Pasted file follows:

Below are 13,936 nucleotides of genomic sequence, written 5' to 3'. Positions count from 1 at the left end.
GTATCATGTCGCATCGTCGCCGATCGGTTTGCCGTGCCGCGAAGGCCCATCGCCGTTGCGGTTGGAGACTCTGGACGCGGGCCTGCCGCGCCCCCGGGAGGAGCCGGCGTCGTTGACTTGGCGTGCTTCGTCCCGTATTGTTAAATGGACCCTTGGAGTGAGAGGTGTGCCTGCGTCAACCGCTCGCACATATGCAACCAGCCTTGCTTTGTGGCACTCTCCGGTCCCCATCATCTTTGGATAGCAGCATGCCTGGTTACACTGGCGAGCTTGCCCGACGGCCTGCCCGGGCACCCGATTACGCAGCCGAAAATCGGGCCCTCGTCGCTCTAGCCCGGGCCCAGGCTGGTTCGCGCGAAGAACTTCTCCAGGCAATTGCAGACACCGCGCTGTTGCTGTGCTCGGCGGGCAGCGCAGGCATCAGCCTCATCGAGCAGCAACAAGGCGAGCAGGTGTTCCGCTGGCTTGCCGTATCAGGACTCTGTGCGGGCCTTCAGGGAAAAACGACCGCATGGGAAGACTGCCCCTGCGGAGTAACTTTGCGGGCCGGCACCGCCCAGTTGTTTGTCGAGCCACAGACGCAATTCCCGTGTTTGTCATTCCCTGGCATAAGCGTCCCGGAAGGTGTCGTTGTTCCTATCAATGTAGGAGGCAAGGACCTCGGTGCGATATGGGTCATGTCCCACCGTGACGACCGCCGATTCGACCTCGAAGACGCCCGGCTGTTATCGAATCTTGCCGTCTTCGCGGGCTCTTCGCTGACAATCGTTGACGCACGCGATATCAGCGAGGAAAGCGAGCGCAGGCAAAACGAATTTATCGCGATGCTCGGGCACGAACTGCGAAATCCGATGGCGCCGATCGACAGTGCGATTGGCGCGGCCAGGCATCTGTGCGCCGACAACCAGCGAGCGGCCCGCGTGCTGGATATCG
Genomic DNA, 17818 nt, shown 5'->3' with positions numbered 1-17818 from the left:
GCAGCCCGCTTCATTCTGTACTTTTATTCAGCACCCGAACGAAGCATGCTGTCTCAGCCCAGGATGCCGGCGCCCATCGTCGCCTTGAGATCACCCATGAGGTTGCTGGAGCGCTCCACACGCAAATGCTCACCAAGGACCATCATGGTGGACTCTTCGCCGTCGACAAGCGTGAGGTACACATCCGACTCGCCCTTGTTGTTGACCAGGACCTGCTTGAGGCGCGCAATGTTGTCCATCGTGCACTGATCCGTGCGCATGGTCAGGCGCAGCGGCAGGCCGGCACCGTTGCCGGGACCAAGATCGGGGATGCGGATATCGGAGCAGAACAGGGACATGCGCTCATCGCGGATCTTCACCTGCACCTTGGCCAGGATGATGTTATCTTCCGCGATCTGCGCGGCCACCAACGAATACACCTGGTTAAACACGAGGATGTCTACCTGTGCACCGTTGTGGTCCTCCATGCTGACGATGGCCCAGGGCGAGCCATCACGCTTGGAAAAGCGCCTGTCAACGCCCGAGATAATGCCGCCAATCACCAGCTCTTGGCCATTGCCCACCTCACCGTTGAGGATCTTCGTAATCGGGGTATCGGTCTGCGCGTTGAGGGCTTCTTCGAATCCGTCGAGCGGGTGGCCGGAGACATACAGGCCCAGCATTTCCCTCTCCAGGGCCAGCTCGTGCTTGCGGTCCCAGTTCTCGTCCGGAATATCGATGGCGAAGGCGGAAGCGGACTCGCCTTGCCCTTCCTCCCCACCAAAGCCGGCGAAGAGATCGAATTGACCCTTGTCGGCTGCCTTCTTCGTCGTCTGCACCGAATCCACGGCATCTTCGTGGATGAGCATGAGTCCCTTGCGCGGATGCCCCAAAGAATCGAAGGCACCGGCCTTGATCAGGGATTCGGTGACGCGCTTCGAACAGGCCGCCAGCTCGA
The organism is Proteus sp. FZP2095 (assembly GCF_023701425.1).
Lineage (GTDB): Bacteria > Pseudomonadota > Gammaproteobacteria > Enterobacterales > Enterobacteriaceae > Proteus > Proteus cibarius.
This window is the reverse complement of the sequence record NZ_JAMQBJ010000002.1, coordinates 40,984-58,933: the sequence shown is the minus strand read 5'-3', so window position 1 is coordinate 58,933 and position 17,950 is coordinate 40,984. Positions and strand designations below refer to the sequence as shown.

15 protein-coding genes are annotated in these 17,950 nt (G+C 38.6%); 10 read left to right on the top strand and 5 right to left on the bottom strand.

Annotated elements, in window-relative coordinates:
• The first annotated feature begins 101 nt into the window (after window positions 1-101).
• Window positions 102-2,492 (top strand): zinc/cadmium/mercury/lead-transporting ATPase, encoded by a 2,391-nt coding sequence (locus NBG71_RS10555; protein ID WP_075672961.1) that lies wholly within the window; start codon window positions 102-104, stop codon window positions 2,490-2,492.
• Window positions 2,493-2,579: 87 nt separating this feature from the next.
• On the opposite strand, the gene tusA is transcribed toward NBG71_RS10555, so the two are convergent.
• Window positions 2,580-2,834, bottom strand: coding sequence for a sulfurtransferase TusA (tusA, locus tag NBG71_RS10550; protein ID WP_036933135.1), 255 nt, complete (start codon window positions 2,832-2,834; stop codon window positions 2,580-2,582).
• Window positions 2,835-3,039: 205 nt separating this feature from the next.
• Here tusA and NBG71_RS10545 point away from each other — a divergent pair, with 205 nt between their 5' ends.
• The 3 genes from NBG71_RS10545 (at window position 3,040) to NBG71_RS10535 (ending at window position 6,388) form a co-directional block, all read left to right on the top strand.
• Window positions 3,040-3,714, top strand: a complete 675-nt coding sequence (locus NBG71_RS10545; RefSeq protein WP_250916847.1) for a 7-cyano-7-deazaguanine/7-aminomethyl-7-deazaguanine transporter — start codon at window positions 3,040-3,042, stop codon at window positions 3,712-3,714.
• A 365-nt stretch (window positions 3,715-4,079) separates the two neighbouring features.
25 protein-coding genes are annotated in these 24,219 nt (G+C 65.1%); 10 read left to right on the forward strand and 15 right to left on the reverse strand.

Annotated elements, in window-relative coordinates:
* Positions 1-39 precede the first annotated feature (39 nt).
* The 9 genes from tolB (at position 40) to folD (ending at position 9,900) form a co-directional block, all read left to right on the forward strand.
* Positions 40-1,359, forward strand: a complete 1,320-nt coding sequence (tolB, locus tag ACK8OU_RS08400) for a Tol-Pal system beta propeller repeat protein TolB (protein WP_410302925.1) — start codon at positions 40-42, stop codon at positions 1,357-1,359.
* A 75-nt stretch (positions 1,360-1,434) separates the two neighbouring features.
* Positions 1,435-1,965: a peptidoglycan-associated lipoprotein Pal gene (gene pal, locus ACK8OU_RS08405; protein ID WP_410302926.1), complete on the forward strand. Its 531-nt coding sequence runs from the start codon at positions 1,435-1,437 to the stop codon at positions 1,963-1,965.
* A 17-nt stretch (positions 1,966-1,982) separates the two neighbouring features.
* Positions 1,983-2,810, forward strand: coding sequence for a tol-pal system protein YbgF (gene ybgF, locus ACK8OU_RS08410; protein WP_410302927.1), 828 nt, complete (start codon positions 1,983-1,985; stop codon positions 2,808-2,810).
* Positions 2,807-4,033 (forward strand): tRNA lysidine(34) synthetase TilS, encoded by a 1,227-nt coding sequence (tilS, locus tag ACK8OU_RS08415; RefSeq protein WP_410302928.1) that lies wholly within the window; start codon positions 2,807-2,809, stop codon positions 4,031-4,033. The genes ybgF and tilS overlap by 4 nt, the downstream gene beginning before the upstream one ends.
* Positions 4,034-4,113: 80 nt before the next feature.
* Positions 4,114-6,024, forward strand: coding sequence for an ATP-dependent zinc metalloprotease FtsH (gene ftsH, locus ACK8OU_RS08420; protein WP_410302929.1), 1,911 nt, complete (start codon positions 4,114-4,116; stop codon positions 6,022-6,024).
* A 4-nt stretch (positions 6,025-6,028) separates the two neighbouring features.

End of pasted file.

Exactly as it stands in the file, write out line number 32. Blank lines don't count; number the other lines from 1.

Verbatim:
* A 4-nt stretch (positions 6,025-6,028) separates the two neighbouring features.